No, Bishop, the heterodoxy of the Episcopal Church, in general, and of Katharine Jefferts Schori, in particular, is a testimony against the Gospel.  We are called to separate ourselves from false teachers; and a shepherd, whether of a diocese, a parish, or a seminary, is called to protect his flock from wolves.  In the words of the ordination vows Bishop Salmon took:  “Are you ready, with all faithful diligence, to banish and drive away all erroneous and strange doctrine contrary to God’s Word; and both privately and openly to call upon and encourage others to do the same?”  To lead a seminary like Nashotah House in these days, and to fail to keep that ordination vow, is to see your seminary turn into another Seabury-Western, or General, or worse.

In conclusion, let me point to three overarching conclusions:

1.  There is no movement today in the Episcopal Church capable of sustaining orthodox Christians or fostering the growth of orthodox congregations.

2.  In the absence of any movement designed to promote repentance, renewal, resurgence, and revival among orthodox Christians in the Episcopal Church, those Christians who remain in TEC are fighting a holding action and will ultimately lose through attrition.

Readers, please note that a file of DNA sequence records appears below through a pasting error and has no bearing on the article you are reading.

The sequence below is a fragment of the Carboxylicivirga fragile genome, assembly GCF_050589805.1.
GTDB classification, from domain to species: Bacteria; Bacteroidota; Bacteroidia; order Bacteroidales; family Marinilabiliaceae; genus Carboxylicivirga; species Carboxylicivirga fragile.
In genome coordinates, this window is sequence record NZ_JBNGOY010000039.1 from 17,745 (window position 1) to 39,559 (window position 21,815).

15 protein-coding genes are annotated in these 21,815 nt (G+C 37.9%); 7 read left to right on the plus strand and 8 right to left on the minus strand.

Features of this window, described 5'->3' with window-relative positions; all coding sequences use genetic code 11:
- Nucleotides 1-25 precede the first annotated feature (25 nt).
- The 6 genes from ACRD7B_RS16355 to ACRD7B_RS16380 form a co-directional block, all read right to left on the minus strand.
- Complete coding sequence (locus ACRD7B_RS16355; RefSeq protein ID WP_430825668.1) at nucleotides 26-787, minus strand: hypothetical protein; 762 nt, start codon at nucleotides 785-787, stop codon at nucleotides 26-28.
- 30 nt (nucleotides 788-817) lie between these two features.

Which leads to a third conclusion (which I say with great sadness):

3.  You can have orthodoxy or you can have the Episcopal Church, but you can't have both.

"Wait," some will say, "I am still in the Episcopal Church and I am orthodox, so I have both."  If that is true, then you are part of the remnant that is involved in fighting a holding action (whether you realize it or not).  So while your present situation may be safe for the moment, apart from divine intervention, the faith you hold, and the parish or diocese to which you belong (if they are still orthodox) will be lost in the next generation, if not in your lifetime.   

There are some, like Bishop Salmon, for whom relationships are more important than orthodoxy; and, in their cases, my words will fall on deaf ears.  History and the Righteous Judge before whom we both will stand will have the final say.  But, if I had it to do all over again, I would gladly, proudly, do the same.

-----------------

[Postscript:  I originally wrote the autobiographical part of the material in this post months ago but did not publish it because I was determined not to criticize my successor.  I wrote it mainly for my own journaling and reflection.  It is only this latest news of Bishop Salmon's decision to invite Katharine Jefferts Schori to preach at the House that has caused me to change my resolve.]

23 comments:

Unknown said...

Robert+,

Well stated as always. Your points 1, 2 & 3 formed the argument which resulting in me leaving ECUSA in 2005.

Blessings on your new work,

Carl Eyberg+

Galletta said...